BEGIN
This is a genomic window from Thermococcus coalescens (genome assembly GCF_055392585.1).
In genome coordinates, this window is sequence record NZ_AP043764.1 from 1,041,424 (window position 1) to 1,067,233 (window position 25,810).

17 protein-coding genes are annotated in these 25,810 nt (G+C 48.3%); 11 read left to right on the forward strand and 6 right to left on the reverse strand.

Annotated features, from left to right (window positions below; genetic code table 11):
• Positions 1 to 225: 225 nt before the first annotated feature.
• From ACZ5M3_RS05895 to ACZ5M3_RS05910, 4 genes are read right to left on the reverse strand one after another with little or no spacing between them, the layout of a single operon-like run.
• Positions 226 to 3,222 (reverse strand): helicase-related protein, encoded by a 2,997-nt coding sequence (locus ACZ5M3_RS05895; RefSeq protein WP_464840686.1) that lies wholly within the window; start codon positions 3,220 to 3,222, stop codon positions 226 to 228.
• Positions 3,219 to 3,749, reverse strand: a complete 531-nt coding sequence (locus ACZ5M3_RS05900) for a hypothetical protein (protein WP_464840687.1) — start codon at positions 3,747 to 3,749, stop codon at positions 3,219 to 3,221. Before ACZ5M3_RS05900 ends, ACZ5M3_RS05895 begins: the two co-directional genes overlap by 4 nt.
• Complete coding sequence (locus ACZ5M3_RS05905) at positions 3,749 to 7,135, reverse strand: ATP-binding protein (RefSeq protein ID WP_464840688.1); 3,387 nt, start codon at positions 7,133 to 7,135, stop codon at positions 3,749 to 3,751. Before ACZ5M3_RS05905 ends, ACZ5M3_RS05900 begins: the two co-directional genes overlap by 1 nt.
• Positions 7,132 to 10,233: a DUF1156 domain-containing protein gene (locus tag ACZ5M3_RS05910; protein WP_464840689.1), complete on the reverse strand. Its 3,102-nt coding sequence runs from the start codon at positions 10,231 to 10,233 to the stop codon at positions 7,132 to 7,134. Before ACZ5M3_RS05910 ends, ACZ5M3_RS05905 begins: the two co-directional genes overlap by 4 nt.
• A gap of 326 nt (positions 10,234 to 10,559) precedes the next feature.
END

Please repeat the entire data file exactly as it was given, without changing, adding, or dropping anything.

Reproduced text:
This is a genomic window from Thermococcus coalescens (genome assembly GCF_055392585.1).
In genome coordinates, this window is sequence record NZ_AP043764.1 from 1,041,424 (window position 1) to 1,067,233 (window position 25,810).

17 protein-coding genes are annotated in these 25,810 nt (G+C 48.3%); 11 read left to right on the forward strand and 6 right to left on the reverse strand.

Annotated features, from left to right (window positions below; genetic code table 11):
• Positions 1 to 225: 225 nt before the first annotated feature.
• From ACZ5M3_RS05895 to ACZ5M3_RS05910, 4 genes are read right to left on the reverse strand one after another with little or no spacing between them, the layout of a single operon-like run.
• Positions 226 to 3,222 (reverse strand): helicase-related protein, encoded by a 2,997-nt coding sequence (locus ACZ5M3_RS05895; RefSeq protein WP_464840686.1) that lies wholly within the window; start codon positions 3,220 to 3,222, stop codon positions 226 to 228.
• Positions 3,219 to 3,749, reverse strand: a complete 531-nt coding sequence (locus ACZ5M3_RS05900) for a hypothetical protein (protein WP_464840687.1) — start codon at positions 3,747 to 3,749, stop codon at positions 3,219 to 3,221. Before ACZ5M3_RS05900 ends, ACZ5M3_RS05895 begins: the two co-directional genes overlap by 4 nt.
• Complete coding sequence (locus ACZ5M3_RS05905) at positions 3,749 to 7,135, reverse strand: ATP-binding protein (RefSeq protein ID WP_464840688.1); 3,387 nt, start codon at positions 7,133 to 7,135, stop codon at positions 3,749 to 3,751. Before ACZ5M3_RS05905 ends, ACZ5M3_RS05900 begins: the two co-directional genes overlap by 1 nt.
• Positions 7,132 to 10,233: a DUF1156 domain-containing protein gene (locus tag ACZ5M3_RS05910; protein WP_464840689.1), complete on the reverse strand. Its 3,102-nt coding sequence runs from the start codon at positions 10,231 to 10,233 to the stop codon at positions 7,132 to 7,134. Before ACZ5M3_RS05910 ends, ACZ5M3_RS05905 begins: the two co-directional genes overlap by 4 nt.
• A gap of 326 nt (positions 10,234 to 10,559) precedes the next feature.